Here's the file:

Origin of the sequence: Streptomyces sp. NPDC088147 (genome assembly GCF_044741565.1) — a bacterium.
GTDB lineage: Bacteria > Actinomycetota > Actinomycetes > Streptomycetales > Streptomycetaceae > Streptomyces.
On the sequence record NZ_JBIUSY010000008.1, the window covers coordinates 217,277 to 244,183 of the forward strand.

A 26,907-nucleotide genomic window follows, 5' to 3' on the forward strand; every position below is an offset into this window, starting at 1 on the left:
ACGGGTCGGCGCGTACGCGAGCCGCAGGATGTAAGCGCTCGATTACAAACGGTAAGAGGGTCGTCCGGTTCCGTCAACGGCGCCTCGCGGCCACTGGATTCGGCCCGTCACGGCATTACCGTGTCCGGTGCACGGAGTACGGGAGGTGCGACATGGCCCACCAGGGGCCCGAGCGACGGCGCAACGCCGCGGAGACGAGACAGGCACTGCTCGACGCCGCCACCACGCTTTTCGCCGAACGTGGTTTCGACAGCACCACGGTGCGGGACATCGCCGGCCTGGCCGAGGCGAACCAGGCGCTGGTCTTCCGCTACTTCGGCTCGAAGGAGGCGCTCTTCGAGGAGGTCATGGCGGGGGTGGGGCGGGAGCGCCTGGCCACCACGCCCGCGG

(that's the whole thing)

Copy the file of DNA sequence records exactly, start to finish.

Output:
Origin of the sequence: Streptomyces sp. NPDC088147 (genome assembly GCF_044741565.1) — a bacterium.
GTDB lineage: Bacteria > Actinomycetota > Actinomycetes > Streptomycetales > Streptomycetaceae > Streptomyces.
On the sequence record NZ_JBIUSY010000008.1, the window covers coordinates 217,277 to 244,183 of the forward strand.

A 26,907-nucleotide genomic window follows, 5' to 3' on the forward strand; every position below is an offset into this window, starting at 1 on the left:
ACGGGTCGGCGCGTACGCGAGCCGCAGGATGTAAGCGCTCGATTACAAACGGTAAGAGGGTCGTCCGGTTCCGTCAACGGCGCCTCGCGGCCACTGGATTCGGCCCGTCACGGCATTACCGTGTCCGGTGCACGGAGTACGGGAGGTGCGACATGGCCCACCAGGGGCCCGAGCGACGGCGCAACGCCGCGGAGACGAGACAGGCACTGCTCGACGCCGCCACCACGCTTTTCGCCGAACGTGGTTTCGACAGCACCACGGTGCGGGACATCGCCGGCCTGGCCGAGGCGAACCAGGCGCTGGTCTTCCGCTACTTCGGCTCGAAGGAGGCGCTCTTCGAGGAGGTCATGGCGGGGGTGGGGCGGGAGCGCCTGGCCACCACGCCCGCGG